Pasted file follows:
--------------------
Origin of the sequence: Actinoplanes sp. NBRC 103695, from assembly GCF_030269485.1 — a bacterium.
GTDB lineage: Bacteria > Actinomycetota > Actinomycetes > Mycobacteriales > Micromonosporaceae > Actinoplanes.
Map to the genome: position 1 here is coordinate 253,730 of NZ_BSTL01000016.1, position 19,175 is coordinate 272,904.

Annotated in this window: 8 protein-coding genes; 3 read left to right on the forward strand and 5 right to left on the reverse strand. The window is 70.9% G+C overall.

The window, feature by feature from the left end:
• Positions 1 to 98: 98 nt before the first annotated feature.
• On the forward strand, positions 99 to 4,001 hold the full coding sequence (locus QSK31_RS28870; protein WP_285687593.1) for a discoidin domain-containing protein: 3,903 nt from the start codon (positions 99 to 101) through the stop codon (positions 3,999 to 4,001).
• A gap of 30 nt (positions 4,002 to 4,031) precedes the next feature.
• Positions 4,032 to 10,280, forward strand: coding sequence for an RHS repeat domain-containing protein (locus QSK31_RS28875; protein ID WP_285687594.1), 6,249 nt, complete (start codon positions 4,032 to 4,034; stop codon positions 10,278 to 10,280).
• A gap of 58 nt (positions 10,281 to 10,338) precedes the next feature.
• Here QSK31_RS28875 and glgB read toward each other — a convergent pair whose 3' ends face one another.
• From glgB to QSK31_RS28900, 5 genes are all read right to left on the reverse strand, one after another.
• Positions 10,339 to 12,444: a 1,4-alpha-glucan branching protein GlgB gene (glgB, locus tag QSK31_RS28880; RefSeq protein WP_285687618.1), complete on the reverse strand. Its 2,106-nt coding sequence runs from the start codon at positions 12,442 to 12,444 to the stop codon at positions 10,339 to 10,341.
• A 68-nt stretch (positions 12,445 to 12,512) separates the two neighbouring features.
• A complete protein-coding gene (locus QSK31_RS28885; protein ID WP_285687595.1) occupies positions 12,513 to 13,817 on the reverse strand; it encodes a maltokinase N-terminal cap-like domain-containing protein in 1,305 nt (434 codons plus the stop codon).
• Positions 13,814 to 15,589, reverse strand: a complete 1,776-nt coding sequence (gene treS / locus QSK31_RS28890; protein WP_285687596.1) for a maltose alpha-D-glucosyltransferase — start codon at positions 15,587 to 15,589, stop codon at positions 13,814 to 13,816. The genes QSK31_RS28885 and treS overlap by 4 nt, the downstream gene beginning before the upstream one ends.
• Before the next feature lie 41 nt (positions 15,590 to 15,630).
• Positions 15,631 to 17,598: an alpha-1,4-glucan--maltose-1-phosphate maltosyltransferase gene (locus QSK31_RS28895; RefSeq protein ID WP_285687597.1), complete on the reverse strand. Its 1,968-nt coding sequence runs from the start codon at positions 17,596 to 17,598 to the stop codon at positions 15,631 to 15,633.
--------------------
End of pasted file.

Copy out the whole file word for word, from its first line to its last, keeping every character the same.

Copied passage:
Origin of the sequence: Actinoplanes sp. NBRC 103695, from assembly GCF_030269485.1 — a bacterium.
GTDB lineage: Bacteria > Actinomycetota > Actinomycetes > Mycobacteriales > Micromonosporaceae > Actinoplanes.
Map to the genome: position 1 here is coordinate 253,730 of NZ_BSTL01000016.1, position 19,175 is coordinate 272,904.

Annotated in this window: 8 protein-coding genes; 3 read left to right on the forward strand and 5 right to left on the reverse strand. The window is 70.9% G+C overall.

The window, feature by feature from the left end:
• Positions 1 to 98: 98 nt before the first annotated feature.
• On the forward strand, positions 99 to 4,001 hold the full coding sequence (locus QSK31_RS28870; protein WP_285687593.1) for a discoidin domain-containing protein: 3,903 nt from the start codon (positions 99 to 101) through the stop codon (positions 3,999 to 4,001).
• A gap of 30 nt (positions 4,002 to 4,031) precedes the next feature.
• Positions 4,032 to 10,280, forward strand: coding sequence for an RHS repeat domain-containing protein (locus QSK31_RS28875; protein ID WP_285687594.1), 6,249 nt, complete (start codon positions 4,032 to 4,034; stop codon positions 10,278 to 10,280).
• A gap of 58 nt (positions 10,281 to 10,338) precedes the next feature.
• Here QSK31_RS28875 and glgB read toward each other — a convergent pair whose 3' ends face one another.
• From glgB to QSK31_RS28900, 5 genes are all read right to left on the reverse strand, one after another.
• Positions 10,339 to 12,444: a 1,4-alpha-glucan branching protein GlgB gene (glgB, locus tag QSK31_RS28880; RefSeq protein WP_285687618.1), complete on the reverse strand. Its 2,106-nt coding sequence runs from the start codon at positions 12,442 to 12,444 to the stop codon at positions 10,339 to 10,341.
• A 68-nt stretch (positions 12,445 to 12,512) separates the two neighbouring features.
• A complete protein-coding gene (locus QSK31_RS28885; protein ID WP_285687595.1) occupies positions 12,513 to 13,817 on the reverse strand; it encodes a maltokinase N-terminal cap-like domain-containing protein in 1,305 nt (434 codons plus the stop codon).
• Positions 13,814 to 15,589, reverse strand: a complete 1,776-nt coding sequence (gene treS / locus QSK31_RS28890; protein WP_285687596.1) for a maltose alpha-D-glucosyltransferase — start codon at positions 15,587 to 15,589, stop codon at positions 13,814 to 13,816. The genes QSK31_RS28885 and treS overlap by 4 nt, the downstream gene beginning before the upstream one ends.
• Before the next feature lie 41 nt (positions 15,590 to 15,630).
• Positions 15,631 to 17,598: an alpha-1,4-glucan--maltose-1-phosphate maltosyltransferase gene (locus QSK31_RS28895; RefSeq protein ID WP_285687597.1), complete on the reverse strand. Its 1,968-nt coding sequence runs from the start codon at positions 17,596 to 17,598 to the stop codon at positions 15,631 to 15,633.